The Portsmouth Crown Court heard today that Sammy Kimmence’s crooked actions left an RAF veteran “living on the bread line” and unable to replace his broken kitchen after being stripped of his life savings. .
Prosecutor Michael Mason said Kimmence, 25, was working in sales and administration and was earning £ 21,000 a year for sports betting business when he met his older victims.
He handled incoming calls from Equine Global Sports Limited, a company that placed bets for its clients, when he spoke with Peter Martin, 91, of Havant, and Peter Haynes, 82, suffering from dementia, from Okehampton in Devon.
When the company went into liquidation in 2016, he kept in touch, offering to place bets as investments for them, claiming he was doing it alone.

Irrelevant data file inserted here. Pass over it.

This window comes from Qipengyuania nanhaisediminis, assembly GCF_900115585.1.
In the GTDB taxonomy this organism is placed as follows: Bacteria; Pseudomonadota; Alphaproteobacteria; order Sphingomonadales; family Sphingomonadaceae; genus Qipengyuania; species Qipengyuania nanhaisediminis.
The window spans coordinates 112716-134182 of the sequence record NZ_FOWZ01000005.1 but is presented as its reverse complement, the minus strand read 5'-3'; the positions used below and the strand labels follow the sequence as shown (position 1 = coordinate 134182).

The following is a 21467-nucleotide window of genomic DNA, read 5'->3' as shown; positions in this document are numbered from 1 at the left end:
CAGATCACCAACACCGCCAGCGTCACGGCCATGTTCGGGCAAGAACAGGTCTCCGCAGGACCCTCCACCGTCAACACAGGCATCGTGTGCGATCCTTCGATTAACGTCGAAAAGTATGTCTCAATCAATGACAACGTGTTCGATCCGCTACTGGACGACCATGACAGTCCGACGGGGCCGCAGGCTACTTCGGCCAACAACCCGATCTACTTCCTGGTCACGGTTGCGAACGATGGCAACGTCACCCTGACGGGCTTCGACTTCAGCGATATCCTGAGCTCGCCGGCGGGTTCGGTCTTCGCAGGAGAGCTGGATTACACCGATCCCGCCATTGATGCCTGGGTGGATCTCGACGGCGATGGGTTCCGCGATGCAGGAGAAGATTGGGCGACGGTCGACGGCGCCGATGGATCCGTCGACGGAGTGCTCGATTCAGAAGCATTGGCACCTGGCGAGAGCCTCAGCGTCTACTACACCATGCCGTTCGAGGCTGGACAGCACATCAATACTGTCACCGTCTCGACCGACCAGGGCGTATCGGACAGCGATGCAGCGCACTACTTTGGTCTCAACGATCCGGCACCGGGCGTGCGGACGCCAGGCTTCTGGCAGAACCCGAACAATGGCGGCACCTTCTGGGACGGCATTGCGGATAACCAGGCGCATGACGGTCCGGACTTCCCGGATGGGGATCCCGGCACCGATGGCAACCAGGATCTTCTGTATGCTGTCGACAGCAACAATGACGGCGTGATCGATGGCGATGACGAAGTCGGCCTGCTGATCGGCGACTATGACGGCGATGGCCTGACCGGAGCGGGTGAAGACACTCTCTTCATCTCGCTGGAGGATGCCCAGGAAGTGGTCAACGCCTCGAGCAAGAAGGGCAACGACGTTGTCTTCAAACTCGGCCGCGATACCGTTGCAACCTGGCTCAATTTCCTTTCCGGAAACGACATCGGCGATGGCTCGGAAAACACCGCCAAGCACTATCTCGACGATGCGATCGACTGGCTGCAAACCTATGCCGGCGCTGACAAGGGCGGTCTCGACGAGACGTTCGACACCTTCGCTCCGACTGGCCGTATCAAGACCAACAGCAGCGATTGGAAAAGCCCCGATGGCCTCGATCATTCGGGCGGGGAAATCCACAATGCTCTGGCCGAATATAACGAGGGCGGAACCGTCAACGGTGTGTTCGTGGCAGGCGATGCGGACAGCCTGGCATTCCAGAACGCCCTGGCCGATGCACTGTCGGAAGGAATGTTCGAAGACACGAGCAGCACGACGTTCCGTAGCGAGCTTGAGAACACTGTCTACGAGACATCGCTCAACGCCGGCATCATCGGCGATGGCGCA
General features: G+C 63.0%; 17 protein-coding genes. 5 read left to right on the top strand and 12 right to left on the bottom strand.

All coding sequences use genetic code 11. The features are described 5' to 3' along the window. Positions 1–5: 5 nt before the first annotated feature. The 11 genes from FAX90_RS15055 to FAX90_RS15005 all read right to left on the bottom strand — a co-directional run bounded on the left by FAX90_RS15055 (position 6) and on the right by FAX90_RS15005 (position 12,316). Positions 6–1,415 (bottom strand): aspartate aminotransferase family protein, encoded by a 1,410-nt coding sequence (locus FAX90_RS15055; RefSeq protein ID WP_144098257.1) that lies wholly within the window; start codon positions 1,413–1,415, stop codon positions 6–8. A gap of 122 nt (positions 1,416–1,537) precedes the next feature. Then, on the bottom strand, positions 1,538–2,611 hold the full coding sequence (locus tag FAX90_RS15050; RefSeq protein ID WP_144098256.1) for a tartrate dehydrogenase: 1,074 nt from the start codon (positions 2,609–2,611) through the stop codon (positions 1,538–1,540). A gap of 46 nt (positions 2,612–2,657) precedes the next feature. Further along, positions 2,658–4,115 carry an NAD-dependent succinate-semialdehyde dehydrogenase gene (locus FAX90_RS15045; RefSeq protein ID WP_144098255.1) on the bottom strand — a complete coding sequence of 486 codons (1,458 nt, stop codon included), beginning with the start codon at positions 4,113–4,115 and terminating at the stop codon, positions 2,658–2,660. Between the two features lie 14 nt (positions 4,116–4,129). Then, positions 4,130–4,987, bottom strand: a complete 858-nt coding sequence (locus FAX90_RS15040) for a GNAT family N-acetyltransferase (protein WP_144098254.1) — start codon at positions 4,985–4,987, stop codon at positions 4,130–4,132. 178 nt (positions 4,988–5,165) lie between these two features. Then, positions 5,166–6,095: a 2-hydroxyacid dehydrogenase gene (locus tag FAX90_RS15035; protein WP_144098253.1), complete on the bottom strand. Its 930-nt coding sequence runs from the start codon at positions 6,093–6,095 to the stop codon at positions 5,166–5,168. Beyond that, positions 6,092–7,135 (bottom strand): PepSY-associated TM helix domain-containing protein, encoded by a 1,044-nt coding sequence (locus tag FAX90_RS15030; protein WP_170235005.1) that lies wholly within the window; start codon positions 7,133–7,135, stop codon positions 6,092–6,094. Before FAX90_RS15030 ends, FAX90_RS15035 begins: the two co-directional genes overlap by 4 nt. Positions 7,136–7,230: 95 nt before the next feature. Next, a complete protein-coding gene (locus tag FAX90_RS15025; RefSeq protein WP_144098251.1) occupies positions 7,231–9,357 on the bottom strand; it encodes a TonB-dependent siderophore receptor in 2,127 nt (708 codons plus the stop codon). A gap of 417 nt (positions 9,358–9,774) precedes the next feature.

Kimmence, who cried during the process, “groomed” the men, Mason said, and Kimmence told Martin that he had children in his family.
Such was the Kimmence scam, which lasted for two years and 10 months in 2016-2018, that Mr. Martin “gave him financial control” and gave the scammer his online banking details and credit card.
Mason said: “It is similar, one would say, to the fox obtaining the key to the chicken pen.”
Despite plunging her victims into destitution, Kimmence was spending her money paying off her £ 989 overdraft, payments for her Mercedes A10, a vacation to Ibiza, payments to friends and associates, clothing, a phone contract, McDonald’s, and withdrawals. of cash.
Kimmence drank and took class A drugs, all funded by the victims’ money.
He committed fraud by spending cash “living beyond his means” when he was misled by the “glitz and glamor” of the financial services world on party nights with equine colleagues, said his attorney Craig Harris.